“The oak?” Miss Virginia asked. It had been a magnificent old tree, steadfast for decades. Half the county mourned its loss when the grand sentinel succumbed to Hurricane Hazel.

“Yes, the very one!” the Captain exclaimed. “And so when Mr. Hampton showed me the map, I was able to decipher it based on the location of the tree!”

“Map?” Miss Virginia said. She thought it odd that Mr. Hampton hadn’t asked her to look at any map, given that it directed one to her own home—if the Captain were to be believed.

“Your grandfather’s map!” he explained. “Young Hampton tried to pretend lack of interest, but it was clear he was after the treasure.”

“Treasure?” Miss Virginia asked.

“I suppose Hampton thought he’d found Blackbeard’s stash.” The captain chuckled at such gullibility. “Trash and nonsense, and the lot of ’em fall for it! I expect what we’ll find here is the missing Confederate payroll, hidden away by our loyal men who defended Fort Fisher till the end.”

The captain’s face beamed in the moonlight.

“What is it you’re babbling about, Captain?”

“Your grandfather’s map, of course. Imagine that boy uncovering it after all these years. And thank goodness he considered me a doddering old fool.”

“Captain, if you’re searching for treasure on the basis of that doodle dear Mr. Hampton filched, then you are a doddering old fool! Why, it’s nothing but one of Grandpapa’s silly notions.”

“Ah… but…”

“Grandpapa was never a genius,” Miss Virginia confessed, “and in his later years he was exceedingly confused. Why do you think we kept him in the attic? Of course, he didn’t mind. Just happily whiled away the hours drawing blueprints for his proposed moon base. And maps to imaginary treasure.”

She gave him a Look.

The Captain’s pudgy jowls quivered. “But… but… if there’s no treasure, I killed him for nothing!”

“You killed Mr. Hampton?” Miss Virginia exclaimed. “Captain, what were you thinking? Have you no sense of propriety? Don’t you realize what a murder in the neighborhood does to property value?”

“You will turn yourself in to the police, won’t you, Captain?” Miss Virginia certainly hoped his fine upbringing and integrity would not fail now. Of all the difficult situations she’d weathered in her long life, this was the most daunting.

“Suppose there’s nothing else to be done,” the Captain agreed. He placed a hand over his heart and shook his gray head. “All that digging. The great hopes. Fancied myself a hero of the Confederacy, saving the gold and what from a Yankee.”

He steadied himself against the kitchen counter.

“I can see remorse setting in. Something medicinal?” Miss Virginia suggested, reaching into the cabinet for a bottle of rum. “We can both use a calming beverage.”

Behind her the captain slid gently to his knees, then toppled face-forward onto the floor. Miss Virginia turned to find him sprawled face down on the faded Linoleum.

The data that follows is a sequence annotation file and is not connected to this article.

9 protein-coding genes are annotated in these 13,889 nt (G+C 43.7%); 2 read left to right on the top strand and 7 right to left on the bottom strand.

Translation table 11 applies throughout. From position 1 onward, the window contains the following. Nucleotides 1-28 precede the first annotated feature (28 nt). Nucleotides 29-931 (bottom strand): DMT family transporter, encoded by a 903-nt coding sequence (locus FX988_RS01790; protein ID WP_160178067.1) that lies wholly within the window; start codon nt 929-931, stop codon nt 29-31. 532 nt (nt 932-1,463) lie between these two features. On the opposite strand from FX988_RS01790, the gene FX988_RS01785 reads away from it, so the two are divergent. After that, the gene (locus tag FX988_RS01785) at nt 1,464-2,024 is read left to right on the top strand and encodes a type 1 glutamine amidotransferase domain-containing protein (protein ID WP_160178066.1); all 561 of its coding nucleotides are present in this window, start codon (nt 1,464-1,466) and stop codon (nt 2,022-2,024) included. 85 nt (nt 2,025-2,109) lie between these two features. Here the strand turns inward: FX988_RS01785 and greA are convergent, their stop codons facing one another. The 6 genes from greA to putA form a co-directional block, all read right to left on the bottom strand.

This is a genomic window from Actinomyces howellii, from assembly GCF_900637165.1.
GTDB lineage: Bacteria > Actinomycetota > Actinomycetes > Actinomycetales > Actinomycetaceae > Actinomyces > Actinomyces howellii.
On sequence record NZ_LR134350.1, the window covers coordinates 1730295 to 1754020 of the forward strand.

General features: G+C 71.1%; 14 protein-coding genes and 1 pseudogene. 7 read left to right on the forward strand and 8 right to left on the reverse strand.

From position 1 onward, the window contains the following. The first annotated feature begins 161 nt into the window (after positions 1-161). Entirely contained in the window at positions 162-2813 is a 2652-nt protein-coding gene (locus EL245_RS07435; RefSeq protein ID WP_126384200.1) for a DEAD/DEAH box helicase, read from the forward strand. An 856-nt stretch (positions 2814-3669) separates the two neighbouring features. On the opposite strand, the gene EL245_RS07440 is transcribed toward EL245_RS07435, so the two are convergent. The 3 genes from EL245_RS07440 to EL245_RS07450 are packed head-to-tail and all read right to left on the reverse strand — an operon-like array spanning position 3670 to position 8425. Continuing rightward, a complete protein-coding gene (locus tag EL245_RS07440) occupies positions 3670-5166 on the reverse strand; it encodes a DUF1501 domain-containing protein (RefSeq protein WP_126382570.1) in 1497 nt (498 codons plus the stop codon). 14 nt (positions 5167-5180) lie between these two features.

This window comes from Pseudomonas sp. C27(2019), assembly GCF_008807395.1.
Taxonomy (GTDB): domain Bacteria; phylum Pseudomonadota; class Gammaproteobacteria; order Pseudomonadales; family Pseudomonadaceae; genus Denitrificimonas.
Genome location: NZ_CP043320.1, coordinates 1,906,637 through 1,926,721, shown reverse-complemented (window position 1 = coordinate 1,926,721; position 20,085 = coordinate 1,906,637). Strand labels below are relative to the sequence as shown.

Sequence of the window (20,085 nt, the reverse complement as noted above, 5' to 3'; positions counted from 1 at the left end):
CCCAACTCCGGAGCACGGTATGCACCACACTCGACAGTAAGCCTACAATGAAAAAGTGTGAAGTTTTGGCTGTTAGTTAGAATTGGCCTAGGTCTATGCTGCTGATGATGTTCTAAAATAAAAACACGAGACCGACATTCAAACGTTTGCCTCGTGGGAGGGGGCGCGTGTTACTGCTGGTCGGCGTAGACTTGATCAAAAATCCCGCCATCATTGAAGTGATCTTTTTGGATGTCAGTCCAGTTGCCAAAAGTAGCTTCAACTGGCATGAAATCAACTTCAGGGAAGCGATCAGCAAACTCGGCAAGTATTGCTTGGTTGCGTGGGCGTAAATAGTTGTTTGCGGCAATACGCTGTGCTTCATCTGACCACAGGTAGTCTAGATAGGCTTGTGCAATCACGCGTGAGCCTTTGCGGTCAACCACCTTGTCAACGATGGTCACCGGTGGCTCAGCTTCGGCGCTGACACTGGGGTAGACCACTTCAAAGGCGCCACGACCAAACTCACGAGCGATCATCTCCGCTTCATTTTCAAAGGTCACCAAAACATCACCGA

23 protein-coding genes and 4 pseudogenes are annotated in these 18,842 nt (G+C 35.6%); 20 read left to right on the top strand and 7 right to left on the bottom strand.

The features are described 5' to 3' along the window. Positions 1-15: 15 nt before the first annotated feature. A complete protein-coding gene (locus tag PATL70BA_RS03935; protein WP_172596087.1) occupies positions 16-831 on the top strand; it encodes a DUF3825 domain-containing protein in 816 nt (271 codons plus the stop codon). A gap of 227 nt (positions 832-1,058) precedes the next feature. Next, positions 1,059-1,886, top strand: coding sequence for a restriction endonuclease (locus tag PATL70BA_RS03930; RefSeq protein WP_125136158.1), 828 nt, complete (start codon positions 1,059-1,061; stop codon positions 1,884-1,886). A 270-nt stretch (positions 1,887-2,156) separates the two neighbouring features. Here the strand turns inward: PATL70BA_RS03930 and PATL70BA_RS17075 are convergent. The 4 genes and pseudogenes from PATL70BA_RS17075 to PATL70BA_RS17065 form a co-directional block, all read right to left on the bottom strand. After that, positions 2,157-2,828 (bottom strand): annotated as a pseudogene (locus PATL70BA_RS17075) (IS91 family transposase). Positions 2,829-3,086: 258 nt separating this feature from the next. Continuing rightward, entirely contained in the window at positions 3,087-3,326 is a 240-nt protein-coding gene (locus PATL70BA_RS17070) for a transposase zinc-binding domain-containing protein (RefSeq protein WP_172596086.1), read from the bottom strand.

“Gracious!” she cried and hurried to the fallen gentleman’s side.

Miss Virginia was familiar with CPR, even though she’d never practiced it on a human. The question she asked herself was not about breath-compression ratio, but rather about the wisdom of employing life-saving techniques. If the captain were revived, he was doomed to face the humiliation of a murder conviction.

Miss Virginia thoughtfully and carefully weighed the options. By the time she’d made her decision, the Captain was far beyond caring one way or the other.

Dawn was peaking when Miss Virginia made a complete tour of her house, making sure that all the doors and windows were securely locked. It had taken only a few minutes to cover the captain’s body with a good percale sheet, a few more to pack a small suitcase and she was ready to go. Two dead bodies in the space of a day—well, it was just more than a lady should have to bear. What years were left to her, Miss Virginia vowed, would be enjoyed in the company of strangers, in some foreign place such as Pittsburgh, where no one knew her or her scandalous history.

With her credit cards tucked safely in her purse, Miss Virginia was ready to leave. On the way out of town, she would mail the letter she’d written to those beggarly relatives, extending a warm invitation and suggesting they use the spare key hidden beneath the welcome mat. ‘Should I be away when you arrive,’ she’d written, ‘help yourselves to whatever you find in the kitchen.’


Deborah-Zenha Adams is often lost in the woods without a paddle, snapping pics of natural wonders and curiosities. In addition to being a flaneur and a saunterer, she is an award-winning author of novels, short fiction, CNF, and poetry. You’re invited to read samples of her work on her website, where everything’s free and the dress code is “whatever.” www.Deborah-Adams.com

“A Thief in Monkey Junction” was originally published in Magnolias & Mayhem, presented by Jeffrey Marks, Silver Dagger, 2000.